Laser-Assisted in Situ Keratomileusis (LASIK) is a common surgery for the correction of refractive errors. The majority of patients who undergo this procedure often have excellent results. However, uncontrolled autoimmune disorders and dry eye have both been listed as contraindications to this surgery. Lichen planus (LP) is an autoimmune, inflammatory disorder that characteristically affects mucocutaneous membranes. The etiology is unknown, but it most commonly affects middle-aged adults and presents with bilateral, purple papules. Clinical presentation is used to diagnose the condition, and a punch biopsy is confirmatory. LP may present with multiple different symptoms depending on the type, with ocular manifestations being rare. Multiple viruses and autoimmune conditions have been associated with the disorder, and physicians should take care when gathering a full history of the patient. Exacerbation of symptoms may happen if mood disorders such as depression and anxiety are not well controlled. There are several additional factors physicians must carefully consider before recommending LASIK to patients with LP. These include lichenoid reactions, current medications, and past or present ocular lesions. LASIK may be carefully considered in patients with well-controlled LP in the absence of ocular manifestations. Patients with ocular LP are not candidates for LASIK.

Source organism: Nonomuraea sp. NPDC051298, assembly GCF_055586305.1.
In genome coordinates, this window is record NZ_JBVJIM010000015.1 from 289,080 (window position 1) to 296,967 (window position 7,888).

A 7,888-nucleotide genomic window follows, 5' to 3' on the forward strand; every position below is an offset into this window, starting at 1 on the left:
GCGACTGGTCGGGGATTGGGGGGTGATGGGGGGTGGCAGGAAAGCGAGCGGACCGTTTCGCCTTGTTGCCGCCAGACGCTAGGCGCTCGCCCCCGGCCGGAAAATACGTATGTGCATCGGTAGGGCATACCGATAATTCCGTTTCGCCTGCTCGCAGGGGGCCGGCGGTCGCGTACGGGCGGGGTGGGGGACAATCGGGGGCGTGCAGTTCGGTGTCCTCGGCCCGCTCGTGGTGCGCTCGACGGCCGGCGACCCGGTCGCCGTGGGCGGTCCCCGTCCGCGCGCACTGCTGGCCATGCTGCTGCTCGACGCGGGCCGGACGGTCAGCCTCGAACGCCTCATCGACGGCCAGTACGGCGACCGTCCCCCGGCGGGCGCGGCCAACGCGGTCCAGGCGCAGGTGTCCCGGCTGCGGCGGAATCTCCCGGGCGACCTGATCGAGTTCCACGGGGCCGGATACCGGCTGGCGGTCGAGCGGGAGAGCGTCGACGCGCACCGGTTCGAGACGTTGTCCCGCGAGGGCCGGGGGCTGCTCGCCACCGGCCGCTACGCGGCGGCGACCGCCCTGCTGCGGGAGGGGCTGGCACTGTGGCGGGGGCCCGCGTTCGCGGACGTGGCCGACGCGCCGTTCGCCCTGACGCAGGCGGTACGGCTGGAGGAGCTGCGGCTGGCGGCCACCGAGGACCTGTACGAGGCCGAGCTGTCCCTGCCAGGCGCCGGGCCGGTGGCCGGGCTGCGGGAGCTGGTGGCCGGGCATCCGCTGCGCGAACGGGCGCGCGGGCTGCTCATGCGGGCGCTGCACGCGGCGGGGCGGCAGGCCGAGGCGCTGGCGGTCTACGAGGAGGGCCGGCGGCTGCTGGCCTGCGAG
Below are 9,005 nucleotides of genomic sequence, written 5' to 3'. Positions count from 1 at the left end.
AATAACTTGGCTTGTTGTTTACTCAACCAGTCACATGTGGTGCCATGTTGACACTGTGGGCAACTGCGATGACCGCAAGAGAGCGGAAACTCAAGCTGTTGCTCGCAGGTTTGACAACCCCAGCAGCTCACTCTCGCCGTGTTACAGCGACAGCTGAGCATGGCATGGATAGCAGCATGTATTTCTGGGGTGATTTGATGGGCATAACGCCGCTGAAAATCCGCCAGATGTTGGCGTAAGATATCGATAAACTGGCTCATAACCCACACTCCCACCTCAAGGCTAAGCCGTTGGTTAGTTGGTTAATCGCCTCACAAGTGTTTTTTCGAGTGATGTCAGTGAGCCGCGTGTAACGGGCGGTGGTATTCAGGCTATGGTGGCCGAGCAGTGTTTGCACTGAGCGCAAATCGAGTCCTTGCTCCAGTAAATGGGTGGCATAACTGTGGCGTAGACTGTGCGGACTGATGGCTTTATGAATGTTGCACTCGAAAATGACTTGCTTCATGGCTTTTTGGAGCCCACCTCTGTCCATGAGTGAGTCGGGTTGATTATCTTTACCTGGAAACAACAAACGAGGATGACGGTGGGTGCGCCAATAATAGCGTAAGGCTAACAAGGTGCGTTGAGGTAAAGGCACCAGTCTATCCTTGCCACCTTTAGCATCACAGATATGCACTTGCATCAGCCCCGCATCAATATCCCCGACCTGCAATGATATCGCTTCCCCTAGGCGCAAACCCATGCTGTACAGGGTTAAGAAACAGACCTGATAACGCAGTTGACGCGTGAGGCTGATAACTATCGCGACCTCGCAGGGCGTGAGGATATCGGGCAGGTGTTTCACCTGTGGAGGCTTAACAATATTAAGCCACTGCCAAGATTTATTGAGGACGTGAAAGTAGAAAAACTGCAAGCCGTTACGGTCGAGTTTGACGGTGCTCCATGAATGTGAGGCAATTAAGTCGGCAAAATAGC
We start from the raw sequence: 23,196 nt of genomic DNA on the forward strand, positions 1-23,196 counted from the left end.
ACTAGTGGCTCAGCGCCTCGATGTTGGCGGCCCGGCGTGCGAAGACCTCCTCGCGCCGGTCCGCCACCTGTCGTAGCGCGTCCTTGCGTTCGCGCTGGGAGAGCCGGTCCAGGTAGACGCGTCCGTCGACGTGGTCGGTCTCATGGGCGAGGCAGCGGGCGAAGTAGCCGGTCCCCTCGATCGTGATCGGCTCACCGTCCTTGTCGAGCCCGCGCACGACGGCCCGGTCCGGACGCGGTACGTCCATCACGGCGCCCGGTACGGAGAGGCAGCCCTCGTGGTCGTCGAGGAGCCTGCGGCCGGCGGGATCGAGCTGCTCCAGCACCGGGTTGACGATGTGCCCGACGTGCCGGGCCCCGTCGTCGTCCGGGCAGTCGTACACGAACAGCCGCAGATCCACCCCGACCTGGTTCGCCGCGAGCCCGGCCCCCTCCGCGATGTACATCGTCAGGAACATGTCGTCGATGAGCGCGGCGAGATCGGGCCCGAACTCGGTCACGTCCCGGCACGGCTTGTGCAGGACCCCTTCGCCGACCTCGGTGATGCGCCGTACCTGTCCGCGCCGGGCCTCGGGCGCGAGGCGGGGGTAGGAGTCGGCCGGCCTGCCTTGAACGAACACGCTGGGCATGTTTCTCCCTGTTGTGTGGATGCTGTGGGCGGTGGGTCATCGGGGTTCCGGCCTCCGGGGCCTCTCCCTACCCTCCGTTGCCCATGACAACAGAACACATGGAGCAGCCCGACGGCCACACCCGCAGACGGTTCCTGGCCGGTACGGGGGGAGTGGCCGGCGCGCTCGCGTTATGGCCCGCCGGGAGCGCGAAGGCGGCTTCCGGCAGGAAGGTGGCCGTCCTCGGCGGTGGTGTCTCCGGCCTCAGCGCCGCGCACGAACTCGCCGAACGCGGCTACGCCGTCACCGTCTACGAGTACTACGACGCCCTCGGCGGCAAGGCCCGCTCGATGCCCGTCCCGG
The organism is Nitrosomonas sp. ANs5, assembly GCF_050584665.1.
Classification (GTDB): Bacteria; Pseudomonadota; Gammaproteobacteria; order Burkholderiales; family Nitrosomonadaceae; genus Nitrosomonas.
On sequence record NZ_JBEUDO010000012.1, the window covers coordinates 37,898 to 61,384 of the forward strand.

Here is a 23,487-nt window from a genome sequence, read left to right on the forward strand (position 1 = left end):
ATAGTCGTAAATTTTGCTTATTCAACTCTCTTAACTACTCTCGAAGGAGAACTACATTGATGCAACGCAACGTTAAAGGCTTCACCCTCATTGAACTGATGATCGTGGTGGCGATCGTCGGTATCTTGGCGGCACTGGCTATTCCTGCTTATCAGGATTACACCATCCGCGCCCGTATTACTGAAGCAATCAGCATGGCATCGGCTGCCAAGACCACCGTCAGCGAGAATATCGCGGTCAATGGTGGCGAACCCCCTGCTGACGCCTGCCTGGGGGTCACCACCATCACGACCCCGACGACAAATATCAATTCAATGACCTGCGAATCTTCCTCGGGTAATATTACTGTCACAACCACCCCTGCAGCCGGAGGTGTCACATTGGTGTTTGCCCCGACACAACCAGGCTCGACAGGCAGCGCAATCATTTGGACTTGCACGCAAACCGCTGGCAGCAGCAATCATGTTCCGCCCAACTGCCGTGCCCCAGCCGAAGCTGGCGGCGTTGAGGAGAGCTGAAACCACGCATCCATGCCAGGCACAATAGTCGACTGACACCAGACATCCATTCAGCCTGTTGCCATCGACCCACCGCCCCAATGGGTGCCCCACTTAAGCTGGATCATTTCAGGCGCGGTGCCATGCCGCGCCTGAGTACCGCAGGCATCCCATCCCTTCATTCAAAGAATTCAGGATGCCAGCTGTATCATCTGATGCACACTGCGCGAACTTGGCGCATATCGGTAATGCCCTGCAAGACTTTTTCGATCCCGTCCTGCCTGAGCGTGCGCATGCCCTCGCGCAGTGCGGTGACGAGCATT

The purpose of this case series is to report visual outcomes in patients who underwent explantation of the Raindrop® hydrogel corneal inlay. Retrospective chart review comprising four cases of explantation of the Raindrop® corneal shape-changing hydrogel inlay: pre-implantation, pre-explantation, and post-explantation values for uncorrected distance visual acuity, uncorrected near visual acuity, and corrected distance visual acuity (CDVA) were measured; keratometric and tomographic data were collected using the Pentacam system (Oculus, Inc). Three eyes were explanted for progressive haze after implantation that persisted even after removal; one eye was explanted due to poor visual acuity with no haze formation. All patients experienced decreased unaided and corrected distance visual acuity. Persistent increase in corneal thickness and mean keratometry was noted post-explantation. All four patients regained their original near visual acuities, but one patient had persistent one-line loss in CDVA. There are long lasting tomographic corneal changes following Raindrop inlay explantation. In addition, persistent increased corneal thickness could be related to semi-permanent changes in corneal structure and may account for residual haze experienced by patients. After explantation, patients may not return to baseline CDVA.